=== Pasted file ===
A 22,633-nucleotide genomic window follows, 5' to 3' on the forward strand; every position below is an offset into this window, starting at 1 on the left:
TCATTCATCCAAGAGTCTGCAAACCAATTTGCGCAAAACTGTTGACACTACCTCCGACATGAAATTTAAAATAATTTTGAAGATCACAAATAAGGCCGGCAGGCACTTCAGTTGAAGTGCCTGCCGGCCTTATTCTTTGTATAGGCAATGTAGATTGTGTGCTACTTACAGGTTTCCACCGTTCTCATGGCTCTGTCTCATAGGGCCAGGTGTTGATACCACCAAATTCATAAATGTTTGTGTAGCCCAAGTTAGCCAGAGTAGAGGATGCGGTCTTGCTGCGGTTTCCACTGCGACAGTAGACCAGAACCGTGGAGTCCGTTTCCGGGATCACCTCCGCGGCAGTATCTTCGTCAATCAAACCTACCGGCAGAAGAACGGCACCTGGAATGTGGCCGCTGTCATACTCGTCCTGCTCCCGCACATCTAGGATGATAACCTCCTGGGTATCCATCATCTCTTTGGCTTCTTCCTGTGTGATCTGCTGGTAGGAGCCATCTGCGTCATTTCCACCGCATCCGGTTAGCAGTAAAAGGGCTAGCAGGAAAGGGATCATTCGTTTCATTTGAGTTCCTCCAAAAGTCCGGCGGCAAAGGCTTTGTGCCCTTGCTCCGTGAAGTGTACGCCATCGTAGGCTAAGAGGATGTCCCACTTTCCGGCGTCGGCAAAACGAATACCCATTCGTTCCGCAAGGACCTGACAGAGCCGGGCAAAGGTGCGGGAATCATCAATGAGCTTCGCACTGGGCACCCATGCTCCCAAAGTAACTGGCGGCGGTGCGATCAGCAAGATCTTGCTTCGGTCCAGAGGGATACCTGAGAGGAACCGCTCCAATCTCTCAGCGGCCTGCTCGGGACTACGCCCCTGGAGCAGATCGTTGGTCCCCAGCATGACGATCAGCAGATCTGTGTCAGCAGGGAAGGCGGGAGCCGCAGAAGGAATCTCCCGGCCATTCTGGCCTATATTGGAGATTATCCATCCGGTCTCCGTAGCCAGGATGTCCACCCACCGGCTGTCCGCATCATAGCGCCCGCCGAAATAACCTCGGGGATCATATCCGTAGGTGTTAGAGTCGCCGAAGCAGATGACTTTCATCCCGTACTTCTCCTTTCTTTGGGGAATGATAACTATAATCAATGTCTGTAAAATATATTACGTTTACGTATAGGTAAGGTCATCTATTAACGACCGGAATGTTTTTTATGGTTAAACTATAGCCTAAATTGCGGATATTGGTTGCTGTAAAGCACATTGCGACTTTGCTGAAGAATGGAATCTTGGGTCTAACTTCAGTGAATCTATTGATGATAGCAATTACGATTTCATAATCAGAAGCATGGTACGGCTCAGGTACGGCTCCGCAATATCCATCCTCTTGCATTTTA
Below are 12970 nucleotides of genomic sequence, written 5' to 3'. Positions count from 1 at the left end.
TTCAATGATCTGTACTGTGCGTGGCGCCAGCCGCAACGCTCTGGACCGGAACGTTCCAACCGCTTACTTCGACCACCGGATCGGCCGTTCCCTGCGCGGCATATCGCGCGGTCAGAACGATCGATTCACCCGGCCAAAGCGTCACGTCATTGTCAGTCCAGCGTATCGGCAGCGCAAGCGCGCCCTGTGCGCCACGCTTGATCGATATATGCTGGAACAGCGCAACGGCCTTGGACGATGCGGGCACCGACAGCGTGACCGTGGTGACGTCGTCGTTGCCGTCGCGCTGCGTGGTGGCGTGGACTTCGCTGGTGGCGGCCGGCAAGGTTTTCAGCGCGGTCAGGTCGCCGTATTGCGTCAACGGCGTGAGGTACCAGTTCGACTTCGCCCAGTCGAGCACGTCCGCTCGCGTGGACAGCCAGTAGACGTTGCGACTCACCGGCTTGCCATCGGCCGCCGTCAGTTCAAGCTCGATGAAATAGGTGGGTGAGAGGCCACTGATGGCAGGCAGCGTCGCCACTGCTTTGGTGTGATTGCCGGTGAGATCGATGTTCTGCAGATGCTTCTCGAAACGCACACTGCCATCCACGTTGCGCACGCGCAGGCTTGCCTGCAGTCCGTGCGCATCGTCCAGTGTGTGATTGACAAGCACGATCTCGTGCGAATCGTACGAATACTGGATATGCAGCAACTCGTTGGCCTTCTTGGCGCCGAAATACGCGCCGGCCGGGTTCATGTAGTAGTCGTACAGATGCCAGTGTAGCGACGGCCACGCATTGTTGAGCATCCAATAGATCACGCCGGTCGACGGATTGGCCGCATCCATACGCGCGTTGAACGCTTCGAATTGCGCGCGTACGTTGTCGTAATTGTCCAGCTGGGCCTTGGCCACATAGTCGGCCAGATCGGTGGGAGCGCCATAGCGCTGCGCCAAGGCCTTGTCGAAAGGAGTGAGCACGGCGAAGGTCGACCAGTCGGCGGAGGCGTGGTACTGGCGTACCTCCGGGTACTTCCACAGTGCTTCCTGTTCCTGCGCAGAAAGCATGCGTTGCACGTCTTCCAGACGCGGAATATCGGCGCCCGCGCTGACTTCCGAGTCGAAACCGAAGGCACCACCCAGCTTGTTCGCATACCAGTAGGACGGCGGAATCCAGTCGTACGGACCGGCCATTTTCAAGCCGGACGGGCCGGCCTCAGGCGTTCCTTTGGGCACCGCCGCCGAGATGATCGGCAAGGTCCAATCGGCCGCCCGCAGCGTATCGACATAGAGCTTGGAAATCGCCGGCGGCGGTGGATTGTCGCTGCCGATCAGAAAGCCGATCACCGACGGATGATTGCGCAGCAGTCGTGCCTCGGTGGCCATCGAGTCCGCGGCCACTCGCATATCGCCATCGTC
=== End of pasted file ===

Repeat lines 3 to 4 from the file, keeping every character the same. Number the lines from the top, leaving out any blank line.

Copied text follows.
Below are 12970 nucleotides of genomic sequence, written 5' to 3'. Positions count from 1 at the left end.
TTCAATGATCTGTACTGTGCGTGGCGCCAGCCGCAACGCTCTGGACCGGAACGTTCCAACCGCTTACTTCGACCACCGGATCGGCCGTTCCCTGCGCGGCATATCGCGCGGTCAGAACGATCGATTCACCCGGCCAAAGCGTCACGTCATTGTCAGTCCAGCGTATCGGCAGCGCAAGCGCGCCCTGTGCGCCACGCTTGATCGATATATGCTGGAACAGCGCAACGGCCTTGGACGATGCGGGCACCGACAGCGTGACCGTGGTGACGTCGTCGTTGCCGTCGCGCTGCGTGGTGGCGTGGACTTCGCTGGTGGCGGCCGGCAAGGTTTTCAGCGCGGTCAGGTCGCCGTATTGCGTCAACGGCGTGAGGTACCAGTTCGACTTCGCCCAGTCGAGCACGTCCGCTCGCGTGGACAGCCAGTAGACGTTGCGACTCACCGGCTTGCCATCGGCCGCCGTCAGTTCAAGCTCGATGAAATAGGTGGGTGAGAGGCCACTGATGGCAGGCAGCGTCGCCACTGCTTTGGTGTGATTGCCGGTGAGATCGATGTTCTGCAGATGCTTCTCGAAACGCACACTGCCATCCACGTTGCGCACGCGCAGGCTTGCCTGCAGTCCGTGCGCATCGTCCAGTGTGTGATTGACAAGCACGATCTCGTGCGAATCGTACGAATACTGGATATGCAGCAACTCGTTGGCCTTCTTGGCGCCGAAATACGCGCCGGCCGGGTTCATGTAGTAGTCGTACAGATGCCAGTGTAGCGACGGCCACGCATTGTTGAGCATCCAATAGATCACGCCGGTCGACGGATTGGCCGCATCCATACGCGCGTTGAACGCTTCGAATTGCGCGCGTACGTTGTCGTAATTGTCCAGCTGGGCCTTGGCCACATAGTCGGCCAGATCGGTGGGAGCGCCATAGCGCTGCGCCAAGGCCTTGTCGAAAGGAGTGAGCACGGCGAAGGTCGACCAGTCGGCGGAGGCGTGGTACTGGCGTACCTCCGGGTACTTCCACAGTGCTTCCTGTTCCTGCGCAGAAAGCATGCGTTGCACGTCTTCCAGACGCGGAATATCGGCGCCCGCGCTGACTTCCGAGTCGAAACCGAAGGCACCACCCAGCTTGTTCGCATACCAGTAGGACGGCGGAATCCAGTCGTACGGACCGGCCATTTTCAAGCCGGACGGGCCGGCCTCAGGCGTTCCTTTGGGCACCGCCGCCGAGATGATCGGCAAGGTCCAATCGGCCGCCCGCAGCGTATCGACATAGAGCTTGGAAATCGCCGGCGGCGGTGGATTGTCGCTGCCGATCAGAAAGCCGATCACCGACGGATGATTGCGCAGCAGTCGTGCCTCGGTGGCCATCGAGTCCGCGGCCACTCGCATATCGCCATCGTC